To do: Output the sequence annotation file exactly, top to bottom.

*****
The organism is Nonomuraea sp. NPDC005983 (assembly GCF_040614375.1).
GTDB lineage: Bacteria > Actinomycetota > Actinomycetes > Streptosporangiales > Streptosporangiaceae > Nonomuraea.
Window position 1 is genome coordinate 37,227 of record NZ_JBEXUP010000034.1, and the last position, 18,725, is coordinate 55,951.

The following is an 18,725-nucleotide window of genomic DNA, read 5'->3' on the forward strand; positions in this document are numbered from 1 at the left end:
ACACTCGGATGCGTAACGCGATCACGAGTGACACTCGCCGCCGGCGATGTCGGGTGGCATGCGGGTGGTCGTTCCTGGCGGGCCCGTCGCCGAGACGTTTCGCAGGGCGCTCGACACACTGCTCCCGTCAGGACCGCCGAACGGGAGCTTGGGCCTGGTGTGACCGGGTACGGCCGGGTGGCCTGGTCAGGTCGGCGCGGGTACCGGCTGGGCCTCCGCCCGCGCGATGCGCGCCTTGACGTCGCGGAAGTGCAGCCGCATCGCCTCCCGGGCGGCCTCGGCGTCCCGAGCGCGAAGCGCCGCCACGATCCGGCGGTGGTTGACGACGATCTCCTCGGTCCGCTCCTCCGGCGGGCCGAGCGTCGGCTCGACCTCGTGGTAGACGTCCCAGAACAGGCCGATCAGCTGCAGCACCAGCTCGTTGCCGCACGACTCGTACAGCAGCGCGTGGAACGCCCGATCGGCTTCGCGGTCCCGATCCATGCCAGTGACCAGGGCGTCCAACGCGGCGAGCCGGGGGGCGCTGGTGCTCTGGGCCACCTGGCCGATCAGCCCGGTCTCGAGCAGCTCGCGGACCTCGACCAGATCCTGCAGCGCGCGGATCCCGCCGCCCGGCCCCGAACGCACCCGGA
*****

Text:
The organism is Nonomuraea sp. NPDC005983 (assembly GCF_040614375.1).
GTDB lineage: Bacteria > Actinomycetota > Actinomycetes > Streptosporangiales > Streptosporangiaceae > Nonomuraea.
Window position 1 is genome coordinate 37,227 of record NZ_JBEXUP010000034.1, and the last position, 18,725, is coordinate 55,951.

The following is an 18,725-nucleotide window of genomic DNA, read 5'->3' on the forward strand; positions in this document are numbered from 1 at the left end:
ACACTCGGATGCGTAACGCGATCACGAGTGACACTCGCCGCCGGCGATGTCGGGTGGCATGCGGGTGGTCGTTCCTGGCGGGCCCGTCGCCGAGACGTTTCGCAGGGCGCTCGACACACTGCTCCCGTCAGGACCGCCGAACGGGAGCTTGGGCCTGGTGTGACCGGGTACGGCCGGGTGGCCTGGTCAGGTCGGCGCGGGTACCGGCTGGGCCTCCGCCCGCGCGATGCGCGCCTTGACGTCGCGGAAGTGCAGCCGCATCGCCTCCCGGGCGGCCTCGGCGTCCCGAGCGCGAAGCGCCGCCACGATCCGGCGGTGGTTGACGACGATCTCCTCGGTCCGCTCCTCCGGCGGGCCGAGCGTCGGCTCGACCTCGTGGTAGACGTCCCAGAACAGGCCGATCAGCTGCAGCACCAGCTCGTTGCCGCACGACTCGTACAGCAGCGCGTGGAACGCCCGATCGGCTTCGCGGTCCCGATCCATGCCAGTGACCAGGGCGTCCAACGCGGCGAGCCGGGGGGCGCTGGTGCTCTGGGCCACCTGGCCGATCAGCCCGGTCTCGAGCAGCTCGCGGACCTCGACCAGATCCTGCAGCGCGCGGATCCCGCCGCCCGGCCCCGAACGCACCCGGA